Only a court can establish your paternity. If a father wants to see his child on a consistent basis, he must establish his paternity. In our experience, fathers often originally agree with their child’s mother regarding visitation and can come to some sort of arrangement. When the arrangement no longer works or the mother changes her mind, a father has no legal right to see the child unless he has legally established his paternity. Until you establish your paternity with the court, the mother gets to decide if you can spend any time with your child. If you want any say in your child’s life, it is very important that you establish your paternity legally. After you establish your paternity, you will have child support obligations and can come up with a reasonable visitation schedule.
Do You Really Find That A Lot Of People Are Surprised When It Comes To How Paternity Is Actually Established?
Yes, many people are surprised regarding how paternity is established. Even if a father has a verbal or written agreement with the child’s mother, he has no rights until a court adjudicates his paternity.
Even On A Birth Certificate, Is That Enough To Say I Am Or I’m Not The Father?
It is not enough. In some cases, a mother will add someone’s name to the child’s birth certificate. Unless you are married to the child’s mother, there is no legal presumption that you are the child’s father. You need an order from the court.
As A Potential, Biological Father, Can I Demand A Court Ordered Paternity Test?
Yes, it is one way to prove your paternity.
Do You Represent Potential Fathers On Both Sides Of That Where They Don’t Believe That They’re The Biological Parents As Well As Those That Want To Establish That They Are A Biological Parent? What Is The Process On Both Sides?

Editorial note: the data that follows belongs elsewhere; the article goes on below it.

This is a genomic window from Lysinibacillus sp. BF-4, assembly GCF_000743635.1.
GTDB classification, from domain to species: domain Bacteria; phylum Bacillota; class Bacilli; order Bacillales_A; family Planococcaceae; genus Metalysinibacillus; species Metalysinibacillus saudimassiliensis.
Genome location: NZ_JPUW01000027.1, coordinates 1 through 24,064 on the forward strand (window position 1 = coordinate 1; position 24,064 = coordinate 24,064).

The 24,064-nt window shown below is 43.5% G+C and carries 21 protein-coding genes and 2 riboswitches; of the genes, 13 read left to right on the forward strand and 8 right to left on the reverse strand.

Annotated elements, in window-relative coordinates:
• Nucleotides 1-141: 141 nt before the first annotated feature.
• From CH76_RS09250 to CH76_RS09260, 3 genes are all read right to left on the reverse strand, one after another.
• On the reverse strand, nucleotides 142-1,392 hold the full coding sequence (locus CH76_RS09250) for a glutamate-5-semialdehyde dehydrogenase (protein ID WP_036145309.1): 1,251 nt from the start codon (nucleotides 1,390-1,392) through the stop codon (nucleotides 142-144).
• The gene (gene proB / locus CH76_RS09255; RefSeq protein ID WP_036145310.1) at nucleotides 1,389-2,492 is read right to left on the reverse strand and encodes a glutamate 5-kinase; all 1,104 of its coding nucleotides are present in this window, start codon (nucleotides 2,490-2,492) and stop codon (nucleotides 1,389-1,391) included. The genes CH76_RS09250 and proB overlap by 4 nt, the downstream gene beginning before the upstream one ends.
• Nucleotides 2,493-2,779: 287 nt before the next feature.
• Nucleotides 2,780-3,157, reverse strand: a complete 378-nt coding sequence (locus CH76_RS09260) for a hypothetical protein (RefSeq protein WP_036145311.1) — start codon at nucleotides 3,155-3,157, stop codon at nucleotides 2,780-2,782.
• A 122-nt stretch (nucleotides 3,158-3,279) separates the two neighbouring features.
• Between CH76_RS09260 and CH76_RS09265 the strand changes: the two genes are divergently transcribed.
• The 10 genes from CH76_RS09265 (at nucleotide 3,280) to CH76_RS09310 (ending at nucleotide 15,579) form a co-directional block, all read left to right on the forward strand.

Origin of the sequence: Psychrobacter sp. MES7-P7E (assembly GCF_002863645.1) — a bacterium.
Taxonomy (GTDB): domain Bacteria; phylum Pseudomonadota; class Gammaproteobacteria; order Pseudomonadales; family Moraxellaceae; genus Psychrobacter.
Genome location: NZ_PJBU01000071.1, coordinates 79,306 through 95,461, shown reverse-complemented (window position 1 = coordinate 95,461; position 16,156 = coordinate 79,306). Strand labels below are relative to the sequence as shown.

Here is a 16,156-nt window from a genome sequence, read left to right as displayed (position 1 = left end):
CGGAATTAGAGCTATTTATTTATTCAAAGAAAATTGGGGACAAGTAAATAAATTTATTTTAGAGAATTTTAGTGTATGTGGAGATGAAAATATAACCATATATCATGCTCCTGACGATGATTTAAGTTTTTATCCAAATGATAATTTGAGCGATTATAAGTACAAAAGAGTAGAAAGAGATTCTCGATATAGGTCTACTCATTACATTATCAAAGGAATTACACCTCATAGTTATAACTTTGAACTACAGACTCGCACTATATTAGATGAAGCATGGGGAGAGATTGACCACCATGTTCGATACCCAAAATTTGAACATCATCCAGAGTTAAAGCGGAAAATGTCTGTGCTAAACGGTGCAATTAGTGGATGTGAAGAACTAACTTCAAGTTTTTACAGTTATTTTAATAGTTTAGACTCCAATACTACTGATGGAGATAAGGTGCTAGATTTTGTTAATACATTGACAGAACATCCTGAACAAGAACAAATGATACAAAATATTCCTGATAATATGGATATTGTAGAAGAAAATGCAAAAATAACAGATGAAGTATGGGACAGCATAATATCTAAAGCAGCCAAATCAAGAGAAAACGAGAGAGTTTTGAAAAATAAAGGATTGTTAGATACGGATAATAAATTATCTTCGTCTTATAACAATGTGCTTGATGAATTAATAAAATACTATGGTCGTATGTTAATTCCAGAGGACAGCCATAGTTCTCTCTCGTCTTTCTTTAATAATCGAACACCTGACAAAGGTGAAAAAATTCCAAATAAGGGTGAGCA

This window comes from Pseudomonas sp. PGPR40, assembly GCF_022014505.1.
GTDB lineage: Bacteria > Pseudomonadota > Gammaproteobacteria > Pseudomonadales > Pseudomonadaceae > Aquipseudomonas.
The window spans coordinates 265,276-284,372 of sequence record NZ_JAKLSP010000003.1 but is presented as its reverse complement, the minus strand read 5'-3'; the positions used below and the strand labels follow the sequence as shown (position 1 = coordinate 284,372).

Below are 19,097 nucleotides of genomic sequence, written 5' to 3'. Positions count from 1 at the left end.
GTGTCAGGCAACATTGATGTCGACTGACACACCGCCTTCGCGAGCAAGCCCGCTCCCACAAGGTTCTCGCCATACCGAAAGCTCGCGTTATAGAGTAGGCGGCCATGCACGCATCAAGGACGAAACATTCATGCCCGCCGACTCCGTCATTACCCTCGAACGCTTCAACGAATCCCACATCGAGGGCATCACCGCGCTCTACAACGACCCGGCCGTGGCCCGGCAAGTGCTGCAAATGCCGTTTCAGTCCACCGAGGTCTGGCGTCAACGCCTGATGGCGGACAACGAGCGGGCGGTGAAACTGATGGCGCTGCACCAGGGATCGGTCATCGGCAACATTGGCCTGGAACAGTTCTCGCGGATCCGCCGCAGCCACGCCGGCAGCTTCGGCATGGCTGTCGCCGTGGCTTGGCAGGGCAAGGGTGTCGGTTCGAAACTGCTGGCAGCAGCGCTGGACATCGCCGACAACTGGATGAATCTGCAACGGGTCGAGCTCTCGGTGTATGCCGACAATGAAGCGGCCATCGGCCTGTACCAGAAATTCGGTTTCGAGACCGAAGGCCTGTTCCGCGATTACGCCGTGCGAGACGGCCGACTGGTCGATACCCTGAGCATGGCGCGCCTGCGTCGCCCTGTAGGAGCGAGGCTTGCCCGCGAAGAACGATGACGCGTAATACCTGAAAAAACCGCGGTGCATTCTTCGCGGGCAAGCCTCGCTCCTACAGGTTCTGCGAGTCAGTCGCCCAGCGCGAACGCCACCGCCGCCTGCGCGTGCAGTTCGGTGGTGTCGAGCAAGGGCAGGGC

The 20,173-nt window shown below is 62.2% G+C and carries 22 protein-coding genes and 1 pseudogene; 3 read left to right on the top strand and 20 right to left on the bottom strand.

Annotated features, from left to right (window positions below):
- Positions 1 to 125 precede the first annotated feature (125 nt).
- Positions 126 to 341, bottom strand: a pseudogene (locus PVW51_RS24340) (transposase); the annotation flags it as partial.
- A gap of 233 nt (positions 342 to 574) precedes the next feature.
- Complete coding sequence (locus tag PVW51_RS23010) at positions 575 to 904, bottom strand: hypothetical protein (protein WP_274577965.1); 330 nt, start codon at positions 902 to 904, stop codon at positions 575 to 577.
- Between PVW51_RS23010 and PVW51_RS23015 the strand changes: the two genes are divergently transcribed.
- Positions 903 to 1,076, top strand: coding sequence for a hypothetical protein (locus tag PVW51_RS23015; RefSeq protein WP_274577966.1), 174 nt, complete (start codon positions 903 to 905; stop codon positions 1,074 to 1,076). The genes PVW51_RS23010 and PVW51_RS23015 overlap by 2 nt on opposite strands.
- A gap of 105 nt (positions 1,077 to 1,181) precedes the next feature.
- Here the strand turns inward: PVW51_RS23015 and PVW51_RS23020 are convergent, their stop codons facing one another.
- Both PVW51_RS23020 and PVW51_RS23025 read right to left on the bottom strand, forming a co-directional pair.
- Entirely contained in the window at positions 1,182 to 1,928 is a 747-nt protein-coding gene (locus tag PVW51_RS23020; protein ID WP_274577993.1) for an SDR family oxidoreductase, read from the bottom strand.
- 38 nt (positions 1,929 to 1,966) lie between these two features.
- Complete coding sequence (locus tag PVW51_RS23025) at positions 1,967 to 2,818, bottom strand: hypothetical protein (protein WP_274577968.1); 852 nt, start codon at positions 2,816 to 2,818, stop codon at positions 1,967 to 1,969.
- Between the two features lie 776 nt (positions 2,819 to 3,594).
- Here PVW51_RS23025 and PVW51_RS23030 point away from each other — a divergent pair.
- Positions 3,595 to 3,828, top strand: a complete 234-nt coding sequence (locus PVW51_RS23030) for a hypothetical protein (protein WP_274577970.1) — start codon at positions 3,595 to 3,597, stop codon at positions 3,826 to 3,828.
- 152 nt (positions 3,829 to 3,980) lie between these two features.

Yes, you can disestablish paternity as well. Examples might include when a mother adds someone to a child’s birth certificate without their knowledge, or when a husband does not believe he is the biological father of a child born during the marriage. People have claimed children that are not biologically their own for child support purposes and then had to disestablish paternity as a result.
If A Biological Father Wishes To Relinquish Parental Rights, Is He Able To Do So And What Is The Process?
If a father wants someone else to be able to adopt his biological child, he must first terminate all of his own parental rights. That means he will no longer have any right to see the child or make any decisions regarding that child’s upbringing. Only the mother or new adoptive parent will have any rights or decision-making power regarding the child. The termination of parental rights is referred to as the “death penalty of family law” among family lawyers.
If you ever desire a future relationship with your child, you will need to consider the fact that your child will know you voluntarily chose not to be their parent anymore.
Once Paternity Is Established For A Father, Does That Automatically Give Him Any Custodial Rights To The Child?
You still have to go through the court process, as nothing is ever automatic. You will have to go in front of a court to establish a timesharing schedule. The law provides fathers and mothers with equal rights to the child, and assumes it is in the child’s best interest to have significant time with both parents unless proven otherwise. If the father or mother works full time or has a very demanding job that won’t allow him or her to exercise equal time sharing with the child, the court might provide a timesharing schedule that provides more time to the parent with the more flexible schedule. Ultimately, the legal presumption is that each parent will have equal timesharing with the child (fifty-fifty).
For more information on Paternity Law in Florida, an initial consultation is your best next step. Get the information and legal answers you are seeking by calling (561) 815-8889 today.
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